During the past six months, John Farrell, director of The Daily Bread in Melbourne, has seen more people seeking the soup kitchen's services.

"What I hear is that they lost their jobs, or they're one paycheck away from homelessness," he said. "My own conclusion is that we'll see more people who are not homeless, but unemployed, working poor or on a fixed income."

Homeless with kids

Andriana Giuliano, 15, stays with her mother and eight siblings in a shelter after her father, the family breadwinner, received a nine-year federal prison sentence for fraud.

Giuliano, who will be a sophomore at Palm Bay High next year, never imagined she'd be without a place to call home.

But she is coping.

"I've always been the type to deal with it and go along with what would happen," she said. "Where I live doesn't make a difference."

The Giuliano family remains largely intact.

The same cannot be said for the Gardners, whose two children, Jasmain, 2, and Daniel, 1, were sent by the state to live with Jessica Gardner's adoptive parents in North Florida.

The children lived with the couple under a Wickham Park pavilion the first two weeks until passers-by called the state's welfare agency.

"I'm glad they did call, in a way. I kept trying to call (Department of Children and Families) and they said they didn't have room," Jessica, 22, said. "I'm a lot happier. I know they're getting a bath and three meals a day and not getting bit by mosquitoes."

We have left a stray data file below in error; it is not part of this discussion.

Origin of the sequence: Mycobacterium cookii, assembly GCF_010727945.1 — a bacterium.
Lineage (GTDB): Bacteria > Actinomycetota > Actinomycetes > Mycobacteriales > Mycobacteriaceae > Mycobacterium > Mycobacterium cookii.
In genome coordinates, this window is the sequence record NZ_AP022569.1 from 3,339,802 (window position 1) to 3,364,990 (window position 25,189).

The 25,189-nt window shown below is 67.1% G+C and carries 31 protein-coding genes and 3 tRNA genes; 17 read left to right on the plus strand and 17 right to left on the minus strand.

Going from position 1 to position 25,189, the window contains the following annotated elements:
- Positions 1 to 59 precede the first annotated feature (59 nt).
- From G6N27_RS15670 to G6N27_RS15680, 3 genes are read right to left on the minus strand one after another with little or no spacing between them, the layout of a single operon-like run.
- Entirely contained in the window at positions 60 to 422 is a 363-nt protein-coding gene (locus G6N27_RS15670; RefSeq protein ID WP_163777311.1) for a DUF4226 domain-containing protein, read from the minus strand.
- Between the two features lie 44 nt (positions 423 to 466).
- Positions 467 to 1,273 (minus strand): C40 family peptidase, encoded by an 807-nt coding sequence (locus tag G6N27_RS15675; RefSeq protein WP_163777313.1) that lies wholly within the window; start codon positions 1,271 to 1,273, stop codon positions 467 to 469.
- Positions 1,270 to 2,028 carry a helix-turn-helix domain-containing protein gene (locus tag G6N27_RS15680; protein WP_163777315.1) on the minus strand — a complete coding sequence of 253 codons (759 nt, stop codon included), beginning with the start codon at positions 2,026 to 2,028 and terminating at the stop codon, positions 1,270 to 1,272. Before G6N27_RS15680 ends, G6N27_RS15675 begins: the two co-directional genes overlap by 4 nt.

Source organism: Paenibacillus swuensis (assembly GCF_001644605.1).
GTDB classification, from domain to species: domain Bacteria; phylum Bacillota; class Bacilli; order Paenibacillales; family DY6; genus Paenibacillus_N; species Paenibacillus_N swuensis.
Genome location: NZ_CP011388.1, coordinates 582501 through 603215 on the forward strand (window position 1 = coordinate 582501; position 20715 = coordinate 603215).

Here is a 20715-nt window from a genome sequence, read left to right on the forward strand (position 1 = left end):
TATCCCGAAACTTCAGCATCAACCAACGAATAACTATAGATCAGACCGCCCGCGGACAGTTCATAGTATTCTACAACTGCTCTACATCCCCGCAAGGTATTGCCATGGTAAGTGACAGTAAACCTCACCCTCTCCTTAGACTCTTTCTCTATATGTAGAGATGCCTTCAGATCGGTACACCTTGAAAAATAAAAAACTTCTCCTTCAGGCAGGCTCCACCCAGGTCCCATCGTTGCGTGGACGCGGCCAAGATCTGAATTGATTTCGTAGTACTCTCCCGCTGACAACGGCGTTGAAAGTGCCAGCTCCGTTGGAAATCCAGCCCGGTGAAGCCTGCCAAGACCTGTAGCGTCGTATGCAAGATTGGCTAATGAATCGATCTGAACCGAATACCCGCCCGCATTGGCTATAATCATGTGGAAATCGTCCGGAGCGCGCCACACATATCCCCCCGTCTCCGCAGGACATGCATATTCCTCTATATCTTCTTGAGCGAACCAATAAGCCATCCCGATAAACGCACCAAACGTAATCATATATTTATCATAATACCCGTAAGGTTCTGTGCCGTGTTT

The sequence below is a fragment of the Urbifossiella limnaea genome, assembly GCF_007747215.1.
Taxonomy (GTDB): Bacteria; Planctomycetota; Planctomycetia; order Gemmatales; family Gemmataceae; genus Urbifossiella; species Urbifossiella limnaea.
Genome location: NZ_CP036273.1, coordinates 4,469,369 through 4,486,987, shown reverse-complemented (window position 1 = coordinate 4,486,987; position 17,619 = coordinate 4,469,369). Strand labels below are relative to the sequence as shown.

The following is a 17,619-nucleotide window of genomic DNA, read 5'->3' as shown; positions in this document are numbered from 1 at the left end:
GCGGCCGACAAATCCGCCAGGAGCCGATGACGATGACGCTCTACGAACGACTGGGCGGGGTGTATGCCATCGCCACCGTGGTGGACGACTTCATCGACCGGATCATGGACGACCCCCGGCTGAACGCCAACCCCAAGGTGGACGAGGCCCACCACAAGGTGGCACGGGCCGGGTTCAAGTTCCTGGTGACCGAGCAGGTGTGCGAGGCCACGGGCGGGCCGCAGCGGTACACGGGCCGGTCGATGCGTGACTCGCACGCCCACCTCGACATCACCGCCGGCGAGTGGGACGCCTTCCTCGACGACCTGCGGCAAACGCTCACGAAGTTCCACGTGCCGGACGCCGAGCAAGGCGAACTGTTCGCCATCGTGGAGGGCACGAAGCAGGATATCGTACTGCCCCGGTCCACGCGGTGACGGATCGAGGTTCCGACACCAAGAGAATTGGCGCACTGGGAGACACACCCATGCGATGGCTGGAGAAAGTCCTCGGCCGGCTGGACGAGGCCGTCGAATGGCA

For children or teens, the trauma of being homeless can be magnified. It can be difficult for families to stay together and keep kids in school.

"It really can set kids back on their self-confidence, their education. There are kids living in parks and in the back seat of cars trying to go to school," said Ginger Ferguson, director of Coalition for the Hungry and Homeless.

On solid ground

There are roughly 13 agencies in Brevard that provide transitional housing, where rents are partially subsidized and people can stay for 30 days or more while they get back on their feet.

But many advocates say the 500 or so beds these groups provide are not meeting demand. The agencies with such housing, and homeless shelters, too, are flooded with calls for help. Sometimes all they can do is put names on waiting lists.

April Tabor considers herself lucky. The 26-year-old mother of two has been in transitional housing since 2004. At the time, Tabor had no job or place to go as her husband threatened to kick her out.

"It was just sink or swim," she said. "I don't know the struggles of being on the street. I can't imagine it."

The Gardners, like many others, aren't so lucky. James Gardner expects to be camped out in the woods for about two more months.

His boss recently hired him back with a July 30 start date. He will make about $1,700 per month, much of which he can save for an apartment. Then, he hopes, he and Jessica will be reunited with their children.

"I miss them," he said. "I'm the one that got us into this situation, and I'll get us out of it. My kids don't deserve this."